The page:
Comment. Under the Antitrust Procedures and Penalties Act, the Justice Department received one comment letterfrom the North Carolina State Health Plan for Teachers and State Employees and the State Treasurer of North Carolina. While the State Health Plan agreed with the purpose of the proposed settlement, it offered limited changes relating to the monitoring of Atrium’s compliance with the settlement, the extent of price transparency, and the possible preclusions of monetary relief and penalties.
In its response, the government expressed its belief that the proposed settlement provided strong mechanisms for monitoring Atrium’s conduct and ensuring its compliance with the final judgment, allowed effective transparency that patients can use to compare quality and out-of-pocket costs, and does not preclude the State Health Plan or any other party from pursuing an action to recover monetary damages or other relief against Atrium.
Additionally, State Health Plan recommended and independent auditor due to its belief that the compliance mechanisms in the proposed settlement were insufficient. However, the government responded that the requirement in the settlement that Atrium provides a copy of the Final Judgment to all of the major insurers in the Charlotte area to notify those insurers of the settlement terms is sufficient to ensure compliance. Namely, because those insurers are incentivized to alert the government bodies if Atrium takes any action deemed to constitute a violation. Additionally, the Justice Department and North Carolina can demand access to Atrium’s books and records; interview Atrium’s officers, employees, or agents; and require Atrium to submit written reports or responses to interrogatories to ensure compliance.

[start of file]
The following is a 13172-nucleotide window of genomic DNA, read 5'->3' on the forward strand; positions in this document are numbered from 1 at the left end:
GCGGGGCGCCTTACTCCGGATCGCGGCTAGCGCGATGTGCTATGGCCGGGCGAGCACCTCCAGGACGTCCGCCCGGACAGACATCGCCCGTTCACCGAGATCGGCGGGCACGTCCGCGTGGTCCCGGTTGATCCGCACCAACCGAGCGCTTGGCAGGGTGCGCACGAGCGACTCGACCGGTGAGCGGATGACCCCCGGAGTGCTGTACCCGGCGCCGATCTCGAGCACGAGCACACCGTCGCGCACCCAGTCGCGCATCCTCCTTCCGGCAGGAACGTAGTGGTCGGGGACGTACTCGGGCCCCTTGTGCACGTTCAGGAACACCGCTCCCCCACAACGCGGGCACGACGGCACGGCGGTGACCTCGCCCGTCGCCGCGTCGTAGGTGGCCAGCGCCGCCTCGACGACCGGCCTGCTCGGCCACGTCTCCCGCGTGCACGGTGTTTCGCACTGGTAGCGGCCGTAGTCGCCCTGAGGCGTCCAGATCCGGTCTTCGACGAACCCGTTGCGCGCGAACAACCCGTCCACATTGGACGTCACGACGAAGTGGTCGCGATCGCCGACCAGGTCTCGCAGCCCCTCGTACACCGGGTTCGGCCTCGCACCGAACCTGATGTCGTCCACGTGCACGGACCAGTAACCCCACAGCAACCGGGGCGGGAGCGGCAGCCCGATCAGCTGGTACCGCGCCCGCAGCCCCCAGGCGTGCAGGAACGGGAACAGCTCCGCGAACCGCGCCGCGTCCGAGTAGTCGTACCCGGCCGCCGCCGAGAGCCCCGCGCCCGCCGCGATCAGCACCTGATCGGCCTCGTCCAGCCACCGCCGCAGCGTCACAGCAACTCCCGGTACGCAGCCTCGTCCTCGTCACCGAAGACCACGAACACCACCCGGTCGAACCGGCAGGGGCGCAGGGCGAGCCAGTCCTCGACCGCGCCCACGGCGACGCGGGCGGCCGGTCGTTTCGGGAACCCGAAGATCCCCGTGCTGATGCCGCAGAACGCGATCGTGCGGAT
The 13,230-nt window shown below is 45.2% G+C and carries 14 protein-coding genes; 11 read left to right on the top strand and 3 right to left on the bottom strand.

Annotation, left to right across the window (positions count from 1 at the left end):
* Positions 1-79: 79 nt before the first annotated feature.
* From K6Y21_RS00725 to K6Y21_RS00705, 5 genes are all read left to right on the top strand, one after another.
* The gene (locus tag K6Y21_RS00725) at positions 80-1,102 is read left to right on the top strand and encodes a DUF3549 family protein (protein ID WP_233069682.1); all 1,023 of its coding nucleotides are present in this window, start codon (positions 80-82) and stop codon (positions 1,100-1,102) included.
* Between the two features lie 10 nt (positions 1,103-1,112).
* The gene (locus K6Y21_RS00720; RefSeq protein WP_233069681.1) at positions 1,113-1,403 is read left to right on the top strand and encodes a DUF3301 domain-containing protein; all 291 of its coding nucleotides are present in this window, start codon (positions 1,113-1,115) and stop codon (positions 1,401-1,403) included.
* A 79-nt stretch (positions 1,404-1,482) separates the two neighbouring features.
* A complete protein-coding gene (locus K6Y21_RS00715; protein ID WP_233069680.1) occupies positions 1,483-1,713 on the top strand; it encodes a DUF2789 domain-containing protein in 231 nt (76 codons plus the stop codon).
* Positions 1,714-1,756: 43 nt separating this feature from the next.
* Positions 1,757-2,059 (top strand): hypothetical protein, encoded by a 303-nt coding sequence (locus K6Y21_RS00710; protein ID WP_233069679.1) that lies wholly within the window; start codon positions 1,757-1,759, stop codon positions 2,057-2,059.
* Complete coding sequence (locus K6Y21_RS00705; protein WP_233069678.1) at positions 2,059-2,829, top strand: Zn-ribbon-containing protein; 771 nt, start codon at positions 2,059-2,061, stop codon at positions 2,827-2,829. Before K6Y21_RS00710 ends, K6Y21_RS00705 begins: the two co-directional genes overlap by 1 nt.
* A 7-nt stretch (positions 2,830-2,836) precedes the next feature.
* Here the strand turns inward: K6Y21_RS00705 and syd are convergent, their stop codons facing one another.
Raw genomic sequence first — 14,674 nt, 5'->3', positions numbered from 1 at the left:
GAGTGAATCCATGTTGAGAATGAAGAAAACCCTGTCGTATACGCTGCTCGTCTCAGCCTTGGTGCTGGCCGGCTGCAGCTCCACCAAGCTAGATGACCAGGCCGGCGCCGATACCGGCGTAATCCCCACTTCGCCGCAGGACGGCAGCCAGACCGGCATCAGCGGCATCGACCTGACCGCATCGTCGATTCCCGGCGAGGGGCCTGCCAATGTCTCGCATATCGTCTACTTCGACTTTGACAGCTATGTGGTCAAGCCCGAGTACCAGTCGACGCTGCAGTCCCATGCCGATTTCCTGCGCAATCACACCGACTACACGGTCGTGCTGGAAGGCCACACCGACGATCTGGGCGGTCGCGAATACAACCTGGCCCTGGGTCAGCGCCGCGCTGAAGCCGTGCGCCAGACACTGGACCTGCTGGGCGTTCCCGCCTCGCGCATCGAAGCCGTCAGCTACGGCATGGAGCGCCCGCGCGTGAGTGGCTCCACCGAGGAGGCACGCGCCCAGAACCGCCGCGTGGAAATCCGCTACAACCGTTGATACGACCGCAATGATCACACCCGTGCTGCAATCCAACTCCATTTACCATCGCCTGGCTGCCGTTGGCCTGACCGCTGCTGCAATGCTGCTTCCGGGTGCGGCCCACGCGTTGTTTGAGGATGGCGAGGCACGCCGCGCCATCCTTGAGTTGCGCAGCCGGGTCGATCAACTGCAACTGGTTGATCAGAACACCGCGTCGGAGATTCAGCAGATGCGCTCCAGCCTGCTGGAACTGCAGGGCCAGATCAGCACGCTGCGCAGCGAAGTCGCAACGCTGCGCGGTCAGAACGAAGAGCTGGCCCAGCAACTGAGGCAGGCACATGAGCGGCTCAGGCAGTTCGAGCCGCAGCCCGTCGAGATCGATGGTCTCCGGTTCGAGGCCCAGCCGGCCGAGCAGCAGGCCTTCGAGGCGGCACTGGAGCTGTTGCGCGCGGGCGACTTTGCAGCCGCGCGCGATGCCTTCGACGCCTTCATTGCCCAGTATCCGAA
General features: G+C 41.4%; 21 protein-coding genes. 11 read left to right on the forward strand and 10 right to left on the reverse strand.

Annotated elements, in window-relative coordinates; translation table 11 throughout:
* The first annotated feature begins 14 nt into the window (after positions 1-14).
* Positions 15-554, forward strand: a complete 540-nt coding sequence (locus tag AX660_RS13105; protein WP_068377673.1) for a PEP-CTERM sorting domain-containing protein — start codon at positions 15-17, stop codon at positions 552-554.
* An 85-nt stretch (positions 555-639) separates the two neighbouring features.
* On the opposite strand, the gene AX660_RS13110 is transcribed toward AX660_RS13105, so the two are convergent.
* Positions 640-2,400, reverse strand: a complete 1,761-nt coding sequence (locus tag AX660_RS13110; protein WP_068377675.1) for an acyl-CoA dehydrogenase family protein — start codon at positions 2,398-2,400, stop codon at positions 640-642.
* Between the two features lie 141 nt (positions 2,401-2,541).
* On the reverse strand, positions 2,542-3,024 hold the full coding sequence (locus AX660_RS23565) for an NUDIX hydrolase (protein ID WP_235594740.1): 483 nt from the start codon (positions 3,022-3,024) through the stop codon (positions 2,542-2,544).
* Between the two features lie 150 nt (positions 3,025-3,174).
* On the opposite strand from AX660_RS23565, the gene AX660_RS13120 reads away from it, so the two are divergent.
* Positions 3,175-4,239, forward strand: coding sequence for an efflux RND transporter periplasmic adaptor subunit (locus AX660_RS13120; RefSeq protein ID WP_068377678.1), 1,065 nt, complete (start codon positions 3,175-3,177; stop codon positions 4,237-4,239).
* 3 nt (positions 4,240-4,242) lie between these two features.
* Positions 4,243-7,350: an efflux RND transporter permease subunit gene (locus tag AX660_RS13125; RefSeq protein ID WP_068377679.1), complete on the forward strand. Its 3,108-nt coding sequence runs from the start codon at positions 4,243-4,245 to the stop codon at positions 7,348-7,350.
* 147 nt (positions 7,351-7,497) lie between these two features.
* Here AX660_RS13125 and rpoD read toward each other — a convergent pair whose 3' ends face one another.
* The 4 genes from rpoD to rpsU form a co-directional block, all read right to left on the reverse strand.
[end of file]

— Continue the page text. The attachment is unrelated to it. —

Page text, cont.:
The State Health Plan also urged an expedited timeline for implementation of procedures and compliance with the final judgment, but given the size of Atrium as well as the time and effort required to develop and approve a compliance plan, the government noted that the timeline contained in the settlement is a "reasonable period."
Turning to the issue of pricing transparency, the government concurred with State Health Plan’s statement that price information enables consumers to make informed healthcare decisions, but disagreed with the belief that the Final Judgment should not allow Atrium to place any limitations on health insurers’ ability to disseminate Atrium’s prices. Publicly disclosing this information would impact competitively sensitive price information, said the response.
The case is No. 3:16-cv-00311-RJC-DCK.
Attorneys: Eric Damian Welsh, U.S. Department of Justice, for the United States. K. D. Sturgis, North Carolina Attorney General's Office, for State of North Carolina. Hampton Y. Dellinger (Boies, Schiller & Flexner, LLP) and James P. Cooney, III (Womble Bond Dickinson [US] LLP) for Charlotte-Mecklenburg Hospital Authority d/b/a Carolinas Healthcare System.
Companies: Charlotte-Mecklenburg Hospital Authority
MainStory: TopStory Antitrust AntitrustDivisionNews NorthCarolinaNews